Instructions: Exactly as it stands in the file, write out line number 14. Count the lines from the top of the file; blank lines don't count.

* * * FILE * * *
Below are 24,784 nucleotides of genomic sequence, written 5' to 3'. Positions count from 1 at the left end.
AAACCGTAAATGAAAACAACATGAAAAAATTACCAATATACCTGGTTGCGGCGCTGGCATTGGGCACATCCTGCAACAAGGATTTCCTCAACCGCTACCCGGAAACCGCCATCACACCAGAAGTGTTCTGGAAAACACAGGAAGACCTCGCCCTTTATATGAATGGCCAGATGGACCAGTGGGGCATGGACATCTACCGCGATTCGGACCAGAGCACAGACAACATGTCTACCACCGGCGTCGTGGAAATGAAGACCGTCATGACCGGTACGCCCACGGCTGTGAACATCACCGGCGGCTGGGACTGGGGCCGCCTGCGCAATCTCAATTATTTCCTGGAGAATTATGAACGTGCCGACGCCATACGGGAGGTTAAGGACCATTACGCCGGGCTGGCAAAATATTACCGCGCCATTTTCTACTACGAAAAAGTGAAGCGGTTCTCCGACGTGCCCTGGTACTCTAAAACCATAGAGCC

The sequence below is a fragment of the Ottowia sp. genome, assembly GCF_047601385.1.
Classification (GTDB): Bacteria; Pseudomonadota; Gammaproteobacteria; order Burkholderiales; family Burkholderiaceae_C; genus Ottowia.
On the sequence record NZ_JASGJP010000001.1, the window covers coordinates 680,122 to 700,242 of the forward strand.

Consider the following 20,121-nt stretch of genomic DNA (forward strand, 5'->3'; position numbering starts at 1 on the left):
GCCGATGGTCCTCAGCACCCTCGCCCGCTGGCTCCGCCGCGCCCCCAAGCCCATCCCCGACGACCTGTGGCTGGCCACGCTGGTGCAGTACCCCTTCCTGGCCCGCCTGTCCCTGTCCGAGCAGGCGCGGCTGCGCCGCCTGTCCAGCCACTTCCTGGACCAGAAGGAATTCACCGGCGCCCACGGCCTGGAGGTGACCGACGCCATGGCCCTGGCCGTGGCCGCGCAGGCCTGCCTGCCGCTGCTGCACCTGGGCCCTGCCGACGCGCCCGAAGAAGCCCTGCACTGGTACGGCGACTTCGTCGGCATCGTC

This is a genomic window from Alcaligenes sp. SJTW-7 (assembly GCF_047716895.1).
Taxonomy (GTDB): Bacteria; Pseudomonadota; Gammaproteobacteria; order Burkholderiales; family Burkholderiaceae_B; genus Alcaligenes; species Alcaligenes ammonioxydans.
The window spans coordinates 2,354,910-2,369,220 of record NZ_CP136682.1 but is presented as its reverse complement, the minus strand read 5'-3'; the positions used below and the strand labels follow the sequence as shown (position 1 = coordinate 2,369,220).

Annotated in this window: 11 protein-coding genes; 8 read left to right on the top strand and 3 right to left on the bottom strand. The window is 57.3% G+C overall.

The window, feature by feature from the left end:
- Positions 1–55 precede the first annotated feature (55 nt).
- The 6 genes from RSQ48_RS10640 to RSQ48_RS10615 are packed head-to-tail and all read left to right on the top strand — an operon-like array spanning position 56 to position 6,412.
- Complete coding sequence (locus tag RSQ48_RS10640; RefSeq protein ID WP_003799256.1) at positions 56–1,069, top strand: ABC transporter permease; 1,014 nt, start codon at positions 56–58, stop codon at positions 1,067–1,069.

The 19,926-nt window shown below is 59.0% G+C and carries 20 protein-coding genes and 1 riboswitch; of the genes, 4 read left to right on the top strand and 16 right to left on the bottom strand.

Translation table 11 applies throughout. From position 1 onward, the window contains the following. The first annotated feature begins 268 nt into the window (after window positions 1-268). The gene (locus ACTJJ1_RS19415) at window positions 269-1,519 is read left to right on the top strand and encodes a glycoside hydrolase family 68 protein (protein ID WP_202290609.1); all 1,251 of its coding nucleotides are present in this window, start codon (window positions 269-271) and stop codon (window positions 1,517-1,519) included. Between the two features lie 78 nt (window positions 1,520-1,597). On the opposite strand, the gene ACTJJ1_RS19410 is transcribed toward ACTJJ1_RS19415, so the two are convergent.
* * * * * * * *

- The 6 genes from RSQ48_RS10640 to RSQ48_RS10615 are packed head-to-tail and all read left to right on the top strand — an operon-like array spanning position 56 to position 6,412.